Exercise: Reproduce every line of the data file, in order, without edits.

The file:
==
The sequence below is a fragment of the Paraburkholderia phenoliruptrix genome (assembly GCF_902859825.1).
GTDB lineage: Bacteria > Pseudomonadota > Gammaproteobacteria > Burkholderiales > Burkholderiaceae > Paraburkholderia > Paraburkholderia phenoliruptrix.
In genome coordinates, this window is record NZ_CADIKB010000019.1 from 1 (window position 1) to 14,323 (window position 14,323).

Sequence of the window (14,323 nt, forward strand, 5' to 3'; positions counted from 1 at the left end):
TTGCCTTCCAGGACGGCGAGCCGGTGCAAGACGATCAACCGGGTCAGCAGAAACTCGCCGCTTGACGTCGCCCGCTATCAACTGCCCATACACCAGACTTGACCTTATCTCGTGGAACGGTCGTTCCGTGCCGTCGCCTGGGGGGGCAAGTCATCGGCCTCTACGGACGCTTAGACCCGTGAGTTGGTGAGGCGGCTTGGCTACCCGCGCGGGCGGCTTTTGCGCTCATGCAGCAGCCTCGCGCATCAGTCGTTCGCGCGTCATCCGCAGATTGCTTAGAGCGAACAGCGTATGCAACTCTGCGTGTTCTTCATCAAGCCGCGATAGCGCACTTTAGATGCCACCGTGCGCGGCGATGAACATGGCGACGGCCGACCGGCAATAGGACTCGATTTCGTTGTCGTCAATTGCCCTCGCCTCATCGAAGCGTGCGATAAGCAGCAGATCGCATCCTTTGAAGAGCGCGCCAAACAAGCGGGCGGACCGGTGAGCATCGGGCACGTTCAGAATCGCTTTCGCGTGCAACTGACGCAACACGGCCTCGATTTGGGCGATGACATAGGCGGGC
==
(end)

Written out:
The sequence below is a fragment of the Paraburkholderia phenoliruptrix genome (assembly GCF_902859825.1).
GTDB lineage: Bacteria > Pseudomonadota > Gammaproteobacteria > Burkholderiales > Burkholderiaceae > Paraburkholderia > Paraburkholderia phenoliruptrix.
In genome coordinates, this window is record NZ_CADIKB010000019.1 from 1 (window position 1) to 14,323 (window position 14,323).

Sequence of the window (14,323 nt, forward strand, 5' to 3'; positions counted from 1 at the left end):
TTGCCTTCCAGGACGGCGAGCCGGTGCAAGACGATCAACCGGGTCAGCAGAAACTCGCCGCTTGACGTCGCCCGCTATCAACTGCCCATACACCAGACTTGACCTTATCTCGTGGAACGGTCGTTCCGTGCCGTCGCCTGGGGGGGCAAGTCATCGGCCTCTACGGACGCTTAGACCCGTGAGTTGGTGAGGCGGCTTGGCTACCCGCGCGGGCGGCTTTTGCGCTCATGCAGCAGCCTCGCGCATCAGTCGTTCGCGCGTCATCCGCAGATTGCTTAGAGCGAACAGCGTATGCAACTCTGCGTGTTCTTCATCAAGCCGCGATAGCGCACTTTAGATGCCACCGTGCGCGGCGATGAACATGGCGACGGCCGACCGGCAATAGGACTCGATTTCGTTGTCGTCAATTGCCCTCGCCTCATCGAAGCGTGCGATAAGCAGCAGATCGCATCCTTTGAAGAGCGCGCCAAACAAGCGGGCGGACCGGTGAGCATCGGGCACGTTCAGAATCGCTTTCGCGTGCAACTGACGCAACACGGCCTCGATTTGGGCGATGACATAGGCGGGC